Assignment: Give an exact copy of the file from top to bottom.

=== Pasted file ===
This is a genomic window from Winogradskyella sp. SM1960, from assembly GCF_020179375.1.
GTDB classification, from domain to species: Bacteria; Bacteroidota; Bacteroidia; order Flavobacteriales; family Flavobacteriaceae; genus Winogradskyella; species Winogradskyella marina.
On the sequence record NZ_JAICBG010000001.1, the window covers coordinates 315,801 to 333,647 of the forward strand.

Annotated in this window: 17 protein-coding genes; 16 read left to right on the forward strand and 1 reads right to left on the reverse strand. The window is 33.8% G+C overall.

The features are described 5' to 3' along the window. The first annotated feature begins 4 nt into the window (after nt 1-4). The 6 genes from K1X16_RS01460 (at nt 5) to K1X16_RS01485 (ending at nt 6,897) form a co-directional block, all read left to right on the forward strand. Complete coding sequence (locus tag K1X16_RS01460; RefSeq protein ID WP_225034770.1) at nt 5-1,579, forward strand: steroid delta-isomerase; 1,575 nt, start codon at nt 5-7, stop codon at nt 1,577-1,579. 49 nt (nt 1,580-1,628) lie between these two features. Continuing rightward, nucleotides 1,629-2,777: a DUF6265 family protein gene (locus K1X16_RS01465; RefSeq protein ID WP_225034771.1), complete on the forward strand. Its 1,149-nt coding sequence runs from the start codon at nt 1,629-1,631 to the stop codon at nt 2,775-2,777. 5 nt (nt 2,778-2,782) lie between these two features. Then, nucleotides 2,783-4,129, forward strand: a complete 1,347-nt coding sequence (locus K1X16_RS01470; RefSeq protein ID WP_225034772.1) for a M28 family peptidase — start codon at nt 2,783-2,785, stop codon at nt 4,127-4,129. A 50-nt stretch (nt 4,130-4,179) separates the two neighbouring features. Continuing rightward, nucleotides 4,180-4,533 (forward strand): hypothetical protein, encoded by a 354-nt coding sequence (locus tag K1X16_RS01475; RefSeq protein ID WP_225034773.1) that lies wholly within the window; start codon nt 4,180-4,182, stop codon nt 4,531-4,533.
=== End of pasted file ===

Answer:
This is a genomic window from Winogradskyella sp. SM1960, from assembly GCF_020179375.1.
GTDB classification, from domain to species: Bacteria; Bacteroidota; Bacteroidia; order Flavobacteriales; family Flavobacteriaceae; genus Winogradskyella; species Winogradskyella marina.
On the sequence record NZ_JAICBG010000001.1, the window covers coordinates 315,801 to 333,647 of the forward strand.

Annotated in this window: 17 protein-coding genes; 16 read left to right on the forward strand and 1 reads right to left on the reverse strand. The window is 33.8% G+C overall.

The features are described 5' to 3' along the window. The first annotated feature begins 4 nt into the window (after nt 1-4). The 6 genes from K1X16_RS01460 (at nt 5) to K1X16_RS01485 (ending at nt 6,897) form a co-directional block, all read left to right on the forward strand. Complete coding sequence (locus tag K1X16_RS01460; RefSeq protein ID WP_225034770.1) at nt 5-1,579, forward strand: steroid delta-isomerase; 1,575 nt, start codon at nt 5-7, stop codon at nt 1,577-1,579. 49 nt (nt 1,580-1,628) lie between these two features. Continuing rightward, nucleotides 1,629-2,777: a DUF6265 family protein gene (locus K1X16_RS01465; RefSeq protein ID WP_225034771.1), complete on the forward strand. Its 1,149-nt coding sequence runs from the start codon at nt 1,629-1,631 to the stop codon at nt 2,775-2,777. 5 nt (nt 2,778-2,782) lie between these two features. Then, nucleotides 2,783-4,129, forward strand: a complete 1,347-nt coding sequence (locus K1X16_RS01470; RefSeq protein ID WP_225034772.1) for a M28 family peptidase — start codon at nt 2,783-2,785, stop codon at nt 4,127-4,129. A 50-nt stretch (nt 4,130-4,179) separates the two neighbouring features. Continuing rightward, nucleotides 4,180-4,533 (forward strand): hypothetical protein, encoded by a 354-nt coding sequence (locus tag K1X16_RS01475; RefSeq protein ID WP_225034773.1) that lies wholly within the window; start codon nt 4,180-4,182, stop codon nt 4,531-4,533.